Bone Marrow

Bone marrow is a general term for soft tissue that occupies the medullary cavity of a long bone, the spaces amid the trabeculae of spongy bone, and the larger central canals. There are three kinds of marrow—red, yellow, and gelatinous. We can best appreciate their differences by considering how marrow changes over a person's lifetime.

In a child, the medullary cavity of nearly every bone is filled with red bone marrow (myeloid tissue). This is a hemopoietic18 (HE-mo-poy-ET-ic) tissue—that is, it produces blood cells. Red bone marrow looks like blood but with a thicker consistency. It consists of a delicate mesh of reticular tissue saturated with immature blood cells and scattered adipocytes.

In young to middle-aged adults, most of this red marrow turns to fatty yellow bone marrow, like the fat at the center of a ham bone. Yellow bone marrow no longer produces blood, although in the event of severe or chronic anemia, it can transform back into red marrow. In adults, red marrow is limited to the vertebrae, ribs, sternum, part of the pelvic (hip) girdle, and the proximal heads of the humerus and femur (fig. 7.6). By old age, most of the yellow bone marrow has turned to a reddish jelly called gelatinous bone marrow.

Before You Go On

Answer the following questions to test your understanding of the preceding section:

  1. Suppose you had unlabeled electron micrographs of the four kinds of bone cells and their neighboring tissues. Name each of the four cells and explain how you could visually distinguish it from the other three.
  2. Name three organic components of the bone matrix.
  3. What are the mineral crystals of bone called, and what are they made of?
  4. Sketch a cross section of an osteon and label its major parts. 10. What are the three kinds of bone marrow? What does hemopoietic tissue mean? Which type of bone marrow fits this description?

1eAlfred Volkmann (1800-1877), German physiologist

Saladin: Anatomy & I 7. Bone Tissue I Text I I © The McGraw-Hill

Physiology: The Unity of Companies, 2003 Form and Function, Third Edition

224 Part Two Support and Movement

Circumferential LamellaeImages Osteon Bone

Circumferential lamellae Concentric lamellae

Osteon -

Central canal

Periosteum

Perforating fibers

Blood vessel

Endosteum

Perforating canal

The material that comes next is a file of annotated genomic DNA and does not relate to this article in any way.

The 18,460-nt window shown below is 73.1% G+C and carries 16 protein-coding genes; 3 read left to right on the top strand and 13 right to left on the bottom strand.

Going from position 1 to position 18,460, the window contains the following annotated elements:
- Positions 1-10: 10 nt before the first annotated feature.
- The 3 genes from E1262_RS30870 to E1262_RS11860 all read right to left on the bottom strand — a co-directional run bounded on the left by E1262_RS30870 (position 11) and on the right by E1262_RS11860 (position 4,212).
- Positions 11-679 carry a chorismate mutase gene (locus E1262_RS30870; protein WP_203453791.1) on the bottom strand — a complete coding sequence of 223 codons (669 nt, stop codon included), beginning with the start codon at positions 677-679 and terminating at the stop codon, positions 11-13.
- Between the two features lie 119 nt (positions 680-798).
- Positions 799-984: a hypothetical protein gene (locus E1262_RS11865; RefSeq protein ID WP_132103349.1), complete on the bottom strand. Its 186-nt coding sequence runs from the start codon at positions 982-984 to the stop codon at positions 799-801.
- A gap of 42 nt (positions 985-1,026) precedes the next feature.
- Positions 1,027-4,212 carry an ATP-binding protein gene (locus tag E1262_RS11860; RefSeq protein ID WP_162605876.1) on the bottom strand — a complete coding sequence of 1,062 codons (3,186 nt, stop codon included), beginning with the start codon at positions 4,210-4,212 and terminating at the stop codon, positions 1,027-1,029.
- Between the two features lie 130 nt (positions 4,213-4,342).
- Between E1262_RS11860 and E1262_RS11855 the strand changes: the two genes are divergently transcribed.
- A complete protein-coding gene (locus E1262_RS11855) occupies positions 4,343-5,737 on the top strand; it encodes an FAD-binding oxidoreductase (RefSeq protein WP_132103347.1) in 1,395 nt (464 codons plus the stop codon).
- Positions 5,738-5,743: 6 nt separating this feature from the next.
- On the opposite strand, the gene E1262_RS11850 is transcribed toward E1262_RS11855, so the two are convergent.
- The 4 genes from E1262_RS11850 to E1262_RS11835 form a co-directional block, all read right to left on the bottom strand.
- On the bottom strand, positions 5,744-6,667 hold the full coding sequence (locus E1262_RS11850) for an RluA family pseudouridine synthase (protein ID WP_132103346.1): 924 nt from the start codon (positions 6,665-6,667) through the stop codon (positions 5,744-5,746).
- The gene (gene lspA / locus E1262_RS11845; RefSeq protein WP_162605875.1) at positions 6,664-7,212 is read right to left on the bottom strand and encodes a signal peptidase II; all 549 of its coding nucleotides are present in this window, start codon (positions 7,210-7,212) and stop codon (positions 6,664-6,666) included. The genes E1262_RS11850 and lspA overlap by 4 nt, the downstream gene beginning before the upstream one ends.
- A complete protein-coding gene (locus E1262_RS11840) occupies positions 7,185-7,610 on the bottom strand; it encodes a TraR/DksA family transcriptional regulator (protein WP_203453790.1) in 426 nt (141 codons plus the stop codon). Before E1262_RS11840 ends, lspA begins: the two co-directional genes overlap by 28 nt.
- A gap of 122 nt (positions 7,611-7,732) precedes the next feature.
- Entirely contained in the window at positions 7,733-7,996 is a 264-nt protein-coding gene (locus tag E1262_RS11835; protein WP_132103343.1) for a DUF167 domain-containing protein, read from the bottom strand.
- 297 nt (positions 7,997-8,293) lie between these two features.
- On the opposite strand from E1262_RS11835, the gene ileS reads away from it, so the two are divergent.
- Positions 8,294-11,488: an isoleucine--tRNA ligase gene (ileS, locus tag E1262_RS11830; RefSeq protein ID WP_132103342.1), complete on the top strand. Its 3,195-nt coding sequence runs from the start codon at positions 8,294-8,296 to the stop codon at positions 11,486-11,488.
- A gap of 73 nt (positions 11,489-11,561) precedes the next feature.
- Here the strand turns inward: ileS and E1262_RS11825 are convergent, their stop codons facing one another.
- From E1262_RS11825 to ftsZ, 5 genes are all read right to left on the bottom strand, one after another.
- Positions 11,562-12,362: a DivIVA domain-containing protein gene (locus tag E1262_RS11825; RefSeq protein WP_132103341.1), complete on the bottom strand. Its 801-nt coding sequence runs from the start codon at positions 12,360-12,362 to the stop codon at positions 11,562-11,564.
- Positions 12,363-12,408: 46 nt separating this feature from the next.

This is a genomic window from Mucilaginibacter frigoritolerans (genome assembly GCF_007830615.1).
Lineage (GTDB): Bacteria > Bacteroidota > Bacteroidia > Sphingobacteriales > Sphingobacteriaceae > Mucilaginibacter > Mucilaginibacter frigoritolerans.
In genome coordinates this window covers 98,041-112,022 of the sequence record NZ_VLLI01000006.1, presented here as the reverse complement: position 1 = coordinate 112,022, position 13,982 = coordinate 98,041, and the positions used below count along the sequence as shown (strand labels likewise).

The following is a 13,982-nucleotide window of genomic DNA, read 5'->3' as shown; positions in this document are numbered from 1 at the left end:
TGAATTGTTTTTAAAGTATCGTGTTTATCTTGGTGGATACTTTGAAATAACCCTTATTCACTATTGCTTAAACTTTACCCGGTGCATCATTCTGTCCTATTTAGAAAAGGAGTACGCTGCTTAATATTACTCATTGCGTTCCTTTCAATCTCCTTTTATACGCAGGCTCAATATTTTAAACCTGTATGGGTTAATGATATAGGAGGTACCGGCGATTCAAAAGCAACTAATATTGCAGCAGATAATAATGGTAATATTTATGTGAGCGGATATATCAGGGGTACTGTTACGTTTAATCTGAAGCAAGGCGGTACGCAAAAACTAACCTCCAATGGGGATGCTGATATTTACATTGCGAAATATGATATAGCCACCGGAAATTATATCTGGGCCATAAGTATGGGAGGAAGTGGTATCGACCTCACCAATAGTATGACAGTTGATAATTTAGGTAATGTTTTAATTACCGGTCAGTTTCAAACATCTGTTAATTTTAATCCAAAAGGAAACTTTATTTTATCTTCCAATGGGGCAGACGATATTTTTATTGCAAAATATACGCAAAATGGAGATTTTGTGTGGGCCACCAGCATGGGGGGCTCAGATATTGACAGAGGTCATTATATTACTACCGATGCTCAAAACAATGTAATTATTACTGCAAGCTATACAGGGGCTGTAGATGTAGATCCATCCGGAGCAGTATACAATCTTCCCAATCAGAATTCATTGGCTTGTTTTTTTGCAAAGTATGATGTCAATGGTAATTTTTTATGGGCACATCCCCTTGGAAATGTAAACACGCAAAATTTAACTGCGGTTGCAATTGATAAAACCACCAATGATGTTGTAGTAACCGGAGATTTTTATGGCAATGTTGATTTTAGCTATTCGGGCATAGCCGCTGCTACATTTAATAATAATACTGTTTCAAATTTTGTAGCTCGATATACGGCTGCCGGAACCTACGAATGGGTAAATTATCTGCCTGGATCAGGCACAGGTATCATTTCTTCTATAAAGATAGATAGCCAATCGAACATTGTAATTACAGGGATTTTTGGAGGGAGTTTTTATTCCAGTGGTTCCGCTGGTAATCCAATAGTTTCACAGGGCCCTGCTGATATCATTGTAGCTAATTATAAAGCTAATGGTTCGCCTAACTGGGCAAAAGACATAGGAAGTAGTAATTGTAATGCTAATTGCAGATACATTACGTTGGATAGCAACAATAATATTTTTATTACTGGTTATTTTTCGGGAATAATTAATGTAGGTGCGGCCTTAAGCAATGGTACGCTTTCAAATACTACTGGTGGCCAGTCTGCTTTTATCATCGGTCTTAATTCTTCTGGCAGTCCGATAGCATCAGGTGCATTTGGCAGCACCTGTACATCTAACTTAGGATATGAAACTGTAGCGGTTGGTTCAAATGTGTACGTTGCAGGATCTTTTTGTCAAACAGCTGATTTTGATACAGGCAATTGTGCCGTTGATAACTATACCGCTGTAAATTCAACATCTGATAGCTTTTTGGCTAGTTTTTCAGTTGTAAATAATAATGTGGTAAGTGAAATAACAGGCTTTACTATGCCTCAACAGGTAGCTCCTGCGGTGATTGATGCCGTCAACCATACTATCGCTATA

- Collagen fibers

Osteon -

Central canal

Periosteum

Perforating fibers

Blood vessel

Endosteum

Perforating canal

Compact Bone Tissue Label

Figure 7.4 The Histology of Bone. (a) Compact and spongy bone in a frontal section of the shoulder joint. (b) The three-dimensional structure of compact bone. (c) Microscopic appearance of a cross section of compact bone.

Which type of bone, spongy or compact, has more surface area exposed to osteoclast action?

- Collagen fibers

Shoulder Physiology

Figure 7.4 The Histology of Bone. (a) Compact and spongy bone in a frontal section of the shoulder joint. (b) The three-dimensional structure of compact bone. (c) Microscopic appearance of a cross section of compact bone.

Which type of bone, spongy or compact, has more surface area exposed to osteoclast action?

Saladin: Anatomy & 7. Bone Tissue Text © The McGraw-Hill

Physiology: The Unity of Companies, 2003 Form and Function, Third Edition

Chapter 7 Bone Tissue 225

Spongy Bone Cross Section
Figure 7.5 Spongy Bone Structure in Relation to Mechanical Stress. In this frontal section of the femur (thighbone), the trabeculae of spongy bone can be seen oriented along lines of mechanical stress applied by the weight of the body.
Distribution Red Marrow

Figure 7.6 Distribution of Red and Yellow Bone Marrow. In an adult, red bone marrow occupies the medullary cavities of the axial skeleton and proximal heads of the humerus and femur. Yellow bone marrow occurs in the long bones of the limbs. What would be the most accessible places to draw red bone marrow from an adult?

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Responses

  • crispus proudfoot
    What does yellow bone marrow look like?
    7 years ago
  • asmarina yonatan
    Which type of bone, spongy or compact, has more surface area exposed to osteoclast action?
    7 years ago
  • makda amanuel
    Is red bone marrow in the heads of the femur and humerus?
    6 years ago
  • JULIA
    What would be the most accessible places to draw red bone marrow from an adult?
    3 years ago

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